Alternatives to Declawing Your Cat

We all love our little furry friends, but we can all do without the damage to our belongings but declawing doesn’t have to be the first response. There are many options you can try prior to jumping to surgery. Plus surgery isn’t always the best option, especially if they are older and heavier. Here are some good tricks to helping deal with cats and their infamous claws.

1: Make the object seems less appealing:
You can try putting aluminum foil, double sides tape and even sticky paws on objects to help them stay away. Sometimes even using fragrances like citrus.

2: Get good scratching surfaces:
“For every no, provide a yes” Place the yes surfaces next to the no surfaces to help retrain them. Cardboard scratching post are a good choice.

Cat scratching pillar

3: Provide distraction to prevent scratching:
Get a toy that they really like and play with them to distract them. Always make sure to distract them prior to them scratching otherwise they will think it’s a reinforcement to good behavior which could make them scratch more.

4: Trim Nails:
Make sure to use cat trimmers because they are smaller and make the process a lot easier. Don’t rush it, we get that some cats really don’t like this so don’t think you have to get all the toes done at once. A trick I learned was to try to get some don’t when they are sleeping or really relaxed you can usually get a few done at that point if not all of them.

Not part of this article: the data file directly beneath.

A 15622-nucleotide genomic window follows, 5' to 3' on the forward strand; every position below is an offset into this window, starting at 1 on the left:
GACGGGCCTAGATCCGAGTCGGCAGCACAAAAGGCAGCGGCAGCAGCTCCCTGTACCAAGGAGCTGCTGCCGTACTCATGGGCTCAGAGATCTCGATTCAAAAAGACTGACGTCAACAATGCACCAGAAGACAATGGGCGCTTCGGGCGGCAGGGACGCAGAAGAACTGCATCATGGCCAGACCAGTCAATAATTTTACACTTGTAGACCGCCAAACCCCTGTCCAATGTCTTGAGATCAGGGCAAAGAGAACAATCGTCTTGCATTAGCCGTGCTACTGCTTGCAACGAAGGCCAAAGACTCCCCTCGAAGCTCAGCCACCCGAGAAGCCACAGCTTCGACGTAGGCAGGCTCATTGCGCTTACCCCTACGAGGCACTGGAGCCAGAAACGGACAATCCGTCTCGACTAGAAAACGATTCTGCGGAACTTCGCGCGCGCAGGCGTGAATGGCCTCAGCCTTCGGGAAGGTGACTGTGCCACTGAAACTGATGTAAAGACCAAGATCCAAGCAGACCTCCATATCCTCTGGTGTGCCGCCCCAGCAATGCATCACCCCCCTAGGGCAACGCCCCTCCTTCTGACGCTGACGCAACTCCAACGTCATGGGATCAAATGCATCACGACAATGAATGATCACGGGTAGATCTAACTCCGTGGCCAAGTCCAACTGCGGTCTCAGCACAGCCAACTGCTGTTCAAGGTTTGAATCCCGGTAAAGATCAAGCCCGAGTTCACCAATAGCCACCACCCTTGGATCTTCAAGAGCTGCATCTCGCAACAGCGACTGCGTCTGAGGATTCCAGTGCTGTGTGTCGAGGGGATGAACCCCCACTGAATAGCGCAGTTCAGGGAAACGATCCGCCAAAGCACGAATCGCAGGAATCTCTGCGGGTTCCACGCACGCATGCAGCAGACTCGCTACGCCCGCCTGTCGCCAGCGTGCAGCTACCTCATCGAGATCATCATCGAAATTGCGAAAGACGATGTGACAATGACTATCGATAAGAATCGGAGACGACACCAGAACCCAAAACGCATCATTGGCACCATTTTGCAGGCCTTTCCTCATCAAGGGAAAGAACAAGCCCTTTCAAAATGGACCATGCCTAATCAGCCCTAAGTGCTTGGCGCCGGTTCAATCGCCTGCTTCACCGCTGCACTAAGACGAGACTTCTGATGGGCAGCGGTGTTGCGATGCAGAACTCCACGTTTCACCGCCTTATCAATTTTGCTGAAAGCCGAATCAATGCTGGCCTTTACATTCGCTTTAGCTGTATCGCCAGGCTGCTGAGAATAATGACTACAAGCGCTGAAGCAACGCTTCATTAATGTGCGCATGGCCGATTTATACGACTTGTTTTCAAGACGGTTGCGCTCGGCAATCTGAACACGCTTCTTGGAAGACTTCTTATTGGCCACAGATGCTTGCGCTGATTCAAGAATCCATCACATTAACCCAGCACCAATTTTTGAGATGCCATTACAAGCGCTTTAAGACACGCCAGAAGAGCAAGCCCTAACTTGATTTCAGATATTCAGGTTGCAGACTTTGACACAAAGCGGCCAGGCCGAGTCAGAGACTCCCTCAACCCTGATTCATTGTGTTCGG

5: Vinyl nail caps:
An example are the “Soft paws” brand. They are gel caps that last for about 4-6 weeks and will fall off on their own. Then you can reapply as needed.

6: Pheromone Sprays:
A good example is the brand “Feliway” you can plug this in to use in certain rooms or they even have wipes and sprays that you can use directly on the objects. The spray has “happy” pheromones in it that can help because cats are very territorial and have scent glands in their paws which is the main reason why they scratch.

Declawing spray

When choosing a scratching post make sure to look at a few key factors. Check the height. Make sure it’s tall enough so that you cat can fully stretch and extend when using it. Make sure they are stable so that it doesn’t wobble and have the potential to fall over. Also look at the fabric that’s on it. A good kind is sisal fabric. Also look at the location. Make sure it’s in a prominent area because they scratch to mark their territory.